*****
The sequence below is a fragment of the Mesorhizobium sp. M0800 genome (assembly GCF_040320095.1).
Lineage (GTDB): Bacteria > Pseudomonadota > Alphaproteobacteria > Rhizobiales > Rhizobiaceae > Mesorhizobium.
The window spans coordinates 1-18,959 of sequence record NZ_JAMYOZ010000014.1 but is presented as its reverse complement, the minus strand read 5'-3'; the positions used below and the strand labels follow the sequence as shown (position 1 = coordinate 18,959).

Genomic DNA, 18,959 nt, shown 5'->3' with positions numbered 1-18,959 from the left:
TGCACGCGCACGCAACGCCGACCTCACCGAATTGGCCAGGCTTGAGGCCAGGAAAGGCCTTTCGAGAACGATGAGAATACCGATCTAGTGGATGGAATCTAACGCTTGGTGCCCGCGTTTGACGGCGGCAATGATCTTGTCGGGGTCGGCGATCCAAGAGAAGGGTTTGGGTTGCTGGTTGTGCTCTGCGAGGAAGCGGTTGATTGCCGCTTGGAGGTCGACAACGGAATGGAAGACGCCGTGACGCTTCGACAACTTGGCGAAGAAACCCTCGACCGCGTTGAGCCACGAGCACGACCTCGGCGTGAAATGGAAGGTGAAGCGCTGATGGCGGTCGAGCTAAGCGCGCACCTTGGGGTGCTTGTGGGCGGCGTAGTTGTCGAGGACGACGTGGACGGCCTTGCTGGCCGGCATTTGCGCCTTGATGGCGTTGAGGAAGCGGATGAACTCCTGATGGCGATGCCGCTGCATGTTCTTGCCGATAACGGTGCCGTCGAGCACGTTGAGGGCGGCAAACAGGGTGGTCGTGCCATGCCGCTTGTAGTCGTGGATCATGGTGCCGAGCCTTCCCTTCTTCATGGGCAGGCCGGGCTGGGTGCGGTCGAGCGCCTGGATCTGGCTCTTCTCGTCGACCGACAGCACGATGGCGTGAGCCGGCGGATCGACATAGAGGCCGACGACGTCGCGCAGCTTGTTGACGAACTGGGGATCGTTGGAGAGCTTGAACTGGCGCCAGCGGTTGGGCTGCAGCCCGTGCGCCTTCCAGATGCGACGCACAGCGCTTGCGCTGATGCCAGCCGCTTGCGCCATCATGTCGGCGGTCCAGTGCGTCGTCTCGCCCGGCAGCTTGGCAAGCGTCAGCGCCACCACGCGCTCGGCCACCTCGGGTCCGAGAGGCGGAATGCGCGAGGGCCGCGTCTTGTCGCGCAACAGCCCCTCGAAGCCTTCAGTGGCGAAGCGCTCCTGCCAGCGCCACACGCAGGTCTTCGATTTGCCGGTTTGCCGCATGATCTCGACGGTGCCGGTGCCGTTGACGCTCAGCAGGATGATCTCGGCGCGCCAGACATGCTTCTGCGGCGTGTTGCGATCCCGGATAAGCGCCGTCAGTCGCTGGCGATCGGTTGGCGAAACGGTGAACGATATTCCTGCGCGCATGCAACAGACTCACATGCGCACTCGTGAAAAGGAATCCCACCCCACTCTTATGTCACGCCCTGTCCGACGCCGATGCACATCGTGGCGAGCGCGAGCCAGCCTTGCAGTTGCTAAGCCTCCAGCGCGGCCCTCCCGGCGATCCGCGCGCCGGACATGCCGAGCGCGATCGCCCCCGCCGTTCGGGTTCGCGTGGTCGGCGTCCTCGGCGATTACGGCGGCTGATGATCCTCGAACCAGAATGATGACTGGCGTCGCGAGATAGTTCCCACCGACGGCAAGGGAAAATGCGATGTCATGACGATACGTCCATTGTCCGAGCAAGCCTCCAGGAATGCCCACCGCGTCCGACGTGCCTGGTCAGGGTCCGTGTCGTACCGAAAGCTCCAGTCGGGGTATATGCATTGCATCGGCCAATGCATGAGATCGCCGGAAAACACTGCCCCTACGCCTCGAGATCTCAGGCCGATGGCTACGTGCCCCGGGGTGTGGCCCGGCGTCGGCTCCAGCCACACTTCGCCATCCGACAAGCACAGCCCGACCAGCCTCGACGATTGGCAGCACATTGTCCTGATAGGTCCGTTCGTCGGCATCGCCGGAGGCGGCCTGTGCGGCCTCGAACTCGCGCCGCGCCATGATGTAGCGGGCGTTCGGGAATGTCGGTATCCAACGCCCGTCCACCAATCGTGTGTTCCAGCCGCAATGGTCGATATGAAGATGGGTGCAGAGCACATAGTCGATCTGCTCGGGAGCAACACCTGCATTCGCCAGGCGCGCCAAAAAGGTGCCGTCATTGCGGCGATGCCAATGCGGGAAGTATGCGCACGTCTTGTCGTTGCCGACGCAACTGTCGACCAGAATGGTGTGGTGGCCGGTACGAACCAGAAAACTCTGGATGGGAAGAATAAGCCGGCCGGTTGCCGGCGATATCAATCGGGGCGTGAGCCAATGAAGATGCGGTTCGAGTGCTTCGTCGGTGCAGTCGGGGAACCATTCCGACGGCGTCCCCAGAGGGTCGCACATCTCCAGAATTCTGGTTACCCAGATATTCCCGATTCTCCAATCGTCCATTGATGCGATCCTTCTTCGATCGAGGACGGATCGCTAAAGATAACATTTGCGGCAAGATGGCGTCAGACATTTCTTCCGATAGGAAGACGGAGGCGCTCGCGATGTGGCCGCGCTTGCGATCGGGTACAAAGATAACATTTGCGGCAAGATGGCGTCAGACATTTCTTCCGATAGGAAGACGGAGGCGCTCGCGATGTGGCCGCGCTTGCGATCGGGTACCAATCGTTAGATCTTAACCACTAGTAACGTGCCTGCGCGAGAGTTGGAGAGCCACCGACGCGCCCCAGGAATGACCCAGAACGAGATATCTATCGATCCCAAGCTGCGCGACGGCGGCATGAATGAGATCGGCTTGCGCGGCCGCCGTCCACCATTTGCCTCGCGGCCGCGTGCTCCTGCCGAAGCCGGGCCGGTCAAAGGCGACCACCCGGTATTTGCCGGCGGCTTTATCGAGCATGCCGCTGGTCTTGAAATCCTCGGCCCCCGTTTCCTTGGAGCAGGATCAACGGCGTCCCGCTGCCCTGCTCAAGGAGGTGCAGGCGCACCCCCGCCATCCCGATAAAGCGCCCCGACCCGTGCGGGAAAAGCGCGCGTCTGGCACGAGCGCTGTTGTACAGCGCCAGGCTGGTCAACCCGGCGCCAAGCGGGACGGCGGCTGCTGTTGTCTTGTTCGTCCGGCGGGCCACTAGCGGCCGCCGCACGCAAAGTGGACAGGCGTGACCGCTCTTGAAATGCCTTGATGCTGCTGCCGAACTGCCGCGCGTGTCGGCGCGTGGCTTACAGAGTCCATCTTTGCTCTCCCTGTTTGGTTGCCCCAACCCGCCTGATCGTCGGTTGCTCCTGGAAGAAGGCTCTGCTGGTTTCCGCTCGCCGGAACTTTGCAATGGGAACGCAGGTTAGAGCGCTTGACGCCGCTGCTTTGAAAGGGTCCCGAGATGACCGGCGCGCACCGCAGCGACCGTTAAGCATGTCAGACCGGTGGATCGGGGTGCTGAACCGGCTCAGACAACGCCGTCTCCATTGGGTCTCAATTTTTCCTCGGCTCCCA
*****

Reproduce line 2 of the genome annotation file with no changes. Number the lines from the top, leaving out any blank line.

Lineage (GTDB): Bacteria > Pseudomonadota > Alphaproteobacteria > Rhizobiales > Rhizobiaceae > Mesorhizobium.